Mama, is the future real?
One day after school, my 9-year-old daughter sat in the passenger seat and asked, “Mama, is it true that the future isn’t real?”
My heart thumped with intensity as she left me feeling speechless for the 10,000th time.
Where does she hear these things? I often wonder.
“You ask the most amazing questions,” I answered, letting my chest become softened by her depth.
I spoke the words my heart offered, trusting it would all somehow make sense to her. “Yes, my sweet girl, it’s true.”
I told her that we think about the future as something real, but it’s actually just an idea that leads us to another moment of now. I wondered if someone had told me these things when I was a child. Or maybe I first encountered these thoughts in college while reading Ram Dass’ Be Here Now.
“All we have is now, my love.” She listened intently as I aimed to speak with brevity rather than waterfalling her with a downpour of passionate Mama philosophy.
Then, perhaps unsurprisingly to my readers, I ventured down the Love Sermon path. It is, after all, my religion.
On I went, waterfalling. “And in this moment of now — the only time there is — we only have one choice.”
She gazed at me with her hazel eyes calmed by our loving exchange and asked, “What do you mean?”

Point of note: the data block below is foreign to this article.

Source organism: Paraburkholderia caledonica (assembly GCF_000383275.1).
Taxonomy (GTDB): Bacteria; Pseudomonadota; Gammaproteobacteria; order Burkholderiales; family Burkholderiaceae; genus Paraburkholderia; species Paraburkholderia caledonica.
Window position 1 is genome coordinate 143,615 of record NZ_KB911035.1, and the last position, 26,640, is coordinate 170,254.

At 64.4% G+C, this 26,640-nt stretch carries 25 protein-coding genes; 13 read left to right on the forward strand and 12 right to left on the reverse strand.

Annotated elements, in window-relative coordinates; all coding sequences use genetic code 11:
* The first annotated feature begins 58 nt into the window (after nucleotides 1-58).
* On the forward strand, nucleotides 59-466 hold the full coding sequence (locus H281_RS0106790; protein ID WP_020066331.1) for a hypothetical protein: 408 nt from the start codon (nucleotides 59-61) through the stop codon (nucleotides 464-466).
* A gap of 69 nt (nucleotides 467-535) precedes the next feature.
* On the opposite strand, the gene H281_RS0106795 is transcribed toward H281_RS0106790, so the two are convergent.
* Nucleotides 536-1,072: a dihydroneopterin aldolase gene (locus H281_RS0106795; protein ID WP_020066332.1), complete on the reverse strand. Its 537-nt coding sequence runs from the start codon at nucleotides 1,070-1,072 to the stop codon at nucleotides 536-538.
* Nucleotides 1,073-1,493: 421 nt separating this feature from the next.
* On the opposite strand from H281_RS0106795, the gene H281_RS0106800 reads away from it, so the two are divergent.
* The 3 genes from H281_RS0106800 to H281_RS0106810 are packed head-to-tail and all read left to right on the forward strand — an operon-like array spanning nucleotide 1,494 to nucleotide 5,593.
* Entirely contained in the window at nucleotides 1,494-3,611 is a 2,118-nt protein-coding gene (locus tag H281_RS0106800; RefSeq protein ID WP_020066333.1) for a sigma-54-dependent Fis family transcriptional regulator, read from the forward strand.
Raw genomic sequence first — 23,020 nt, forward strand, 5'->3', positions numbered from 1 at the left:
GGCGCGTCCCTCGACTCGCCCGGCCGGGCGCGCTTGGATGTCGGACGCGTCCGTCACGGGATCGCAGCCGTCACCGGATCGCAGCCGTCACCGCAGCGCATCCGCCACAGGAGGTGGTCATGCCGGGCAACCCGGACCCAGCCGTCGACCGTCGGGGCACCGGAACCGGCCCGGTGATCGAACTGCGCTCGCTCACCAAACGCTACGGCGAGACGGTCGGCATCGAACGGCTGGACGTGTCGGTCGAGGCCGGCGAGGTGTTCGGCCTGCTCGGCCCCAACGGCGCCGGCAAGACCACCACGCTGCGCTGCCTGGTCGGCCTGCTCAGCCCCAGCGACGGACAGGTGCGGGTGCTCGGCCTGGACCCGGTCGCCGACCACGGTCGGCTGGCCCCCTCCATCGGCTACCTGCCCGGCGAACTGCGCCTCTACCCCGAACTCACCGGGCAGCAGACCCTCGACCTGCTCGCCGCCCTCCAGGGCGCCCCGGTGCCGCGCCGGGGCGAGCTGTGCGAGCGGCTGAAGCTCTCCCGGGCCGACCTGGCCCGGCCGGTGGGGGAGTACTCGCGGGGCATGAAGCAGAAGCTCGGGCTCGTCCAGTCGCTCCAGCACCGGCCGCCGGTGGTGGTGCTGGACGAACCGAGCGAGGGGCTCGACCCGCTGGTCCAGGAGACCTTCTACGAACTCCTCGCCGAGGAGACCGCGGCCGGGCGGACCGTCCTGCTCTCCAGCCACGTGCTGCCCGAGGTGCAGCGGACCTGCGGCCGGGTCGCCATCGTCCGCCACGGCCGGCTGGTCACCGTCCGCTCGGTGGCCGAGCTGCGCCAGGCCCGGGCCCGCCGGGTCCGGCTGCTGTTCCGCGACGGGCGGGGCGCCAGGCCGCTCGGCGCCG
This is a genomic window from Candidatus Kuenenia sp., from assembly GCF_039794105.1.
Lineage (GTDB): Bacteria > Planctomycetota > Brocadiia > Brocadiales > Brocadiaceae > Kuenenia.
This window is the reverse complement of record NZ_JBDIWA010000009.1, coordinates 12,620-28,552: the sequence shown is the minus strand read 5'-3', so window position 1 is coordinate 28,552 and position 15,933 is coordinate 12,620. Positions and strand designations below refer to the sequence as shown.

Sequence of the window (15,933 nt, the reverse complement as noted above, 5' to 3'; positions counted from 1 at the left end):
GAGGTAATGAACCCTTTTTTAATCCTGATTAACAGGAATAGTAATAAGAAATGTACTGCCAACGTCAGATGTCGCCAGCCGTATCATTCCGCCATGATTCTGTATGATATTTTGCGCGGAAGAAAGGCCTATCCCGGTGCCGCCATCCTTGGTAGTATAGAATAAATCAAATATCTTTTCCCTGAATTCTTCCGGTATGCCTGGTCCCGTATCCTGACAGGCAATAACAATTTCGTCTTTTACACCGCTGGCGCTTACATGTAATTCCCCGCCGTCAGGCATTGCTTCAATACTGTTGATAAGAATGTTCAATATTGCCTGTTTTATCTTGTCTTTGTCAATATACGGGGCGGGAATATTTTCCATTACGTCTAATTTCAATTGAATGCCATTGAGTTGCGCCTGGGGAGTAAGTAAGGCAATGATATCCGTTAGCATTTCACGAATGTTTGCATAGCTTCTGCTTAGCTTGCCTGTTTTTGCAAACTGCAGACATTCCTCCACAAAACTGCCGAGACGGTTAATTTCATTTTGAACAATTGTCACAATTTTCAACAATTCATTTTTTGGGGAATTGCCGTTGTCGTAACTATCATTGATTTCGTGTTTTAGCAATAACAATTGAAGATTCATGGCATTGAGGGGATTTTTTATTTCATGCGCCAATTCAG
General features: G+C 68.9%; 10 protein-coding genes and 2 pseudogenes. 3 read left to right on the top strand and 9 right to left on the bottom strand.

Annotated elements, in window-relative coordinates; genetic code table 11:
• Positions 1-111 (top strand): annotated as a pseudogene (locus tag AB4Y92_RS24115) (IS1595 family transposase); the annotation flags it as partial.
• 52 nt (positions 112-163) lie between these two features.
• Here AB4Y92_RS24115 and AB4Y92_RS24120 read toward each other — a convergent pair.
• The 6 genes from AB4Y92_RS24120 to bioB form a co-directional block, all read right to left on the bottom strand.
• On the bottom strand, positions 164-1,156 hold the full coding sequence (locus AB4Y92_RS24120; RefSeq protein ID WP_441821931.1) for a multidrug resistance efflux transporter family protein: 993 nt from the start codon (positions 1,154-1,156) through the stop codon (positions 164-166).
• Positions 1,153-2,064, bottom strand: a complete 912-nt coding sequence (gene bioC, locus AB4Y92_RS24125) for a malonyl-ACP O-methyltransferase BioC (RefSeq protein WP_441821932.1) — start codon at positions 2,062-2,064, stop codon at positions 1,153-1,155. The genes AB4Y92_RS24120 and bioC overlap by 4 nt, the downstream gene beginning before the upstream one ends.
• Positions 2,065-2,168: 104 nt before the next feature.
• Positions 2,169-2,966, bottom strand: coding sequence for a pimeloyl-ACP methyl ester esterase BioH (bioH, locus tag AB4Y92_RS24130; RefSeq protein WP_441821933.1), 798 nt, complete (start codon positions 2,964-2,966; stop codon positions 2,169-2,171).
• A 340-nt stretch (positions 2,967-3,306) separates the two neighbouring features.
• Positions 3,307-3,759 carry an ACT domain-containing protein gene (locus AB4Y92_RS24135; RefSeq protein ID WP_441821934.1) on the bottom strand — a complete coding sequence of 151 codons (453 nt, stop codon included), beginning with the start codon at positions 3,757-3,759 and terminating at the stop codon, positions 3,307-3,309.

“Love or fear. That’s the only choice. We can choose to extend the Love that we are — because in that moment we remember that Love is who we are — or we can reach out for Love in fear, because we forgot that Love is who we are,” I told her in my typical Love Evangelist way. She was used to it by now and she quickly absorbed what she felt, hearing these words.
In the week that followed, I noticed how our conversation sweetened my life. When I felt annoyed by somebody honking at me when I was clearly following the rules of the road, I didn’t react from upset. Instead, my heart felt compassion for this man, living in the speed and gruel of a hurried society, which might have led him to behave this way.
Was he calling for Love? I made up that he was. It’s all a dream and it’s all made up, this story we now write, called Life. So as he drove by me in haste, I blew him and his wife a kiss. Alright I’ll admit, the air-kiss was topped with a smidge of snark.
I am grateful for the moments when I choose Love. I am also grateful, however unpleasant they usually are, for the moments when I choose to react based in fear. These motivate me to, next time, choose Love instead.
It just feels better.
Love feels better.
And right now.
The only time there is…
I am grateful for my daughter. Children are the original gurus. Thank goodness, we all have a child inside.
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Jessica Rios, Founder of Leaning into Light, was born with a divine pen in her pelvis. She is a lifelong letter writer, a thought leader in Love, and she writes memoirs. Our blog and conversations are devoted to Jessica's greatest passion: illuminating the beauty of the human spirit.